Mood Music… and Mood Wines

That choice can stay personal, or get a guiding hand from an master in the know. Sometimes it’s best to ask: So, what goes with what? We’ve already heard recommendations for upbeat bossa nova with a vibrant sauvignon. Matching wine and sound comes naturally for anyone attuned to both. “You can make pretty good guess guesses about what will work with what by learning to be as sensitive to the mood of a wine as to the mood of a piece,” Clark Continues. “Anyone can tell happy music from sad, from angry, from romantic from lustful. Wines are the same. Cabernets are angry, Pinots are romantic, rieslings cheerful. After that, it’s trial and error.”

Working in reverse, musicians, too, can create music to match wines – as Monarch has already dropped right on the site. The original music featured on our “about” page is the aural essence of Monarch Wine, created by French composer and multi-instrumentalist Andy Favre. What mood does the music put you in? What wine do you think Favre had in mind when writing the piece? What bottle does it make you feel like opening? Creating and performing DJ sets under the name Alpine Universe, Favre uses orchestral and electronic instruments to craft soundscapes for some of the biggest brands in the entertainment industry. You can find more of his incredible work at – or right here at Monarch, where we always have him on repeat.

Another fascinating experiment supporting the universality of taste and sound combinations asked different musicians to improvise pieces matching specific taste descriptors. It came up with astonishingly reliable and consistent musical patterns: Bitter improvs, for example, were unfailingly low pitched and legato (no interruptions between notes, salty pieces were staccato (notes sharply detached from one-another). Sour was high-pitched and dissonant, while sweet was consonant, slow and soft (just like a sweet, creamy wine). The mood, tempo and pitch of the music can also be matched with different components of the wine, aromas and flavours, as well as structural elements such as acid, sweetness and tannins. In cross-modal enjoyment, there are no limits!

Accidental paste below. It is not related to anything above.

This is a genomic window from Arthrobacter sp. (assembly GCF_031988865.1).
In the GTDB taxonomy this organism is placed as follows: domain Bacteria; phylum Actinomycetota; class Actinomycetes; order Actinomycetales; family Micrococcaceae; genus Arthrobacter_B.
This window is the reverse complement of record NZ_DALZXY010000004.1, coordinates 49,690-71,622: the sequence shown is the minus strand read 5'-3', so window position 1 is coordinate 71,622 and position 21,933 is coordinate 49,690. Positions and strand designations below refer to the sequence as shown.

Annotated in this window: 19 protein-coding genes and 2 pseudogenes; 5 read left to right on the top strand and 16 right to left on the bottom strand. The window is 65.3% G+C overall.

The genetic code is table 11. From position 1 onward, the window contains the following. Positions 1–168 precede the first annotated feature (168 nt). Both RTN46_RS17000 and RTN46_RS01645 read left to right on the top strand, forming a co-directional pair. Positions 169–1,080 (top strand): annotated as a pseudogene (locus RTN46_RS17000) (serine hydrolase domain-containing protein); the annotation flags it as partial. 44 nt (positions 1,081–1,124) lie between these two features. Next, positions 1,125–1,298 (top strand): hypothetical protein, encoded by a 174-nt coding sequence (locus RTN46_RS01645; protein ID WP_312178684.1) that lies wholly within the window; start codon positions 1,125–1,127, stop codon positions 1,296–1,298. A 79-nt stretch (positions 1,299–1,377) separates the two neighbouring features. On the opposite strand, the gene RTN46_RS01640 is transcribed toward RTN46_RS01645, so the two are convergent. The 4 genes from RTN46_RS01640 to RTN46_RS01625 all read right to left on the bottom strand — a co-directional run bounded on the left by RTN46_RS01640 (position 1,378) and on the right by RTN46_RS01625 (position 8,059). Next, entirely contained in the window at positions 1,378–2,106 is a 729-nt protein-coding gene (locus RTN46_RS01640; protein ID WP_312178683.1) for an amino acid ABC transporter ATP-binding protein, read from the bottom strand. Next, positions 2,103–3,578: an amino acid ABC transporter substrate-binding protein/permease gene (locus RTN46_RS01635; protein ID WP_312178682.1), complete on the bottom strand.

It’s no coincidence that similar words are used to describe both music and wine. Crossover vocabulary and descriptive phrases like harmony and resonance, bitter and sweet. Sound and taste are both powerful triggers of memory; aromas and flavours possess the power to take us back to our most cherished memories. Wine tasting stimulates the same processing areas of the brain as listening to music, with both wine and music activating, unsurprisingly, the pleasure centres of the brain.

So, when you reach for your next bottle of wine and consider what temperature to serve it at and with which food and friends, spare a thought for the forgotten flavour sense. Tuning that background music to the right tempo for your wine may just turn good into sublime.